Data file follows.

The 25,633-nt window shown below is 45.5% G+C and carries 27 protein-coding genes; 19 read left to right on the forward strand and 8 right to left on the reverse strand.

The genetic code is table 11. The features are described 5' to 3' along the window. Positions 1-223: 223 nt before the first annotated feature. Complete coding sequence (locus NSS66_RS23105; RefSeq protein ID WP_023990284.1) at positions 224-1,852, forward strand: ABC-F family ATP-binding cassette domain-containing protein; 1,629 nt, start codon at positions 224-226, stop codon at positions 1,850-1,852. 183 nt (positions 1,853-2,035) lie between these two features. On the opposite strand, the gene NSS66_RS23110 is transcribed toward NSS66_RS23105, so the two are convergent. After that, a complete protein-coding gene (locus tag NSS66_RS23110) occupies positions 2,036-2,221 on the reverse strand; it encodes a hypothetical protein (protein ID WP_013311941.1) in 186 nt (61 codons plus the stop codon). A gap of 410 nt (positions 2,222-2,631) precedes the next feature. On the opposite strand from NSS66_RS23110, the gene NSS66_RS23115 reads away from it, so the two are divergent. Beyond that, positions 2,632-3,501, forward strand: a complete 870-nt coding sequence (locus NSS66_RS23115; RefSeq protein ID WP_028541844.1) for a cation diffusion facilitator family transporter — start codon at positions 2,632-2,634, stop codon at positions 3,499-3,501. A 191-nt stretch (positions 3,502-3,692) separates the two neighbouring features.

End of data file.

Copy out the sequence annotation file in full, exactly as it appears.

The 25,633-nt window shown below is 45.5% G+C and carries 27 protein-coding genes; 19 read left to right on the forward strand and 8 right to left on the reverse strand.

The genetic code is table 11. The features are described 5' to 3' along the window. Positions 1-223: 223 nt before the first annotated feature. Complete coding sequence (locus NSS66_RS23105; RefSeq protein ID WP_023990284.1) at positions 224-1,852, forward strand: ABC-F family ATP-binding cassette domain-containing protein; 1,629 nt, start codon at positions 224-226, stop codon at positions 1,850-1,852. 183 nt (positions 1,853-2,035) lie between these two features. On the opposite strand, the gene NSS66_RS23110 is transcribed toward NSS66_RS23105, so the two are convergent. After that, a complete protein-coding gene (locus tag NSS66_RS23110) occupies positions 2,036-2,221 on the reverse strand; it encodes a hypothetical protein (protein ID WP_013311941.1) in 186 nt (61 codons plus the stop codon). A gap of 410 nt (positions 2,222-2,631) precedes the next feature. On the opposite strand from NSS66_RS23110, the gene NSS66_RS23115 reads away from it, so the two are divergent. Beyond that, positions 2,632-3,501, forward strand: a complete 870-nt coding sequence (locus NSS66_RS23115; RefSeq protein ID WP_028541844.1) for a cation diffusion facilitator family transporter — start codon at positions 2,632-2,634, stop codon at positions 3,499-3,501. A 191-nt stretch (positions 3,502-3,692) separates the two neighbouring features.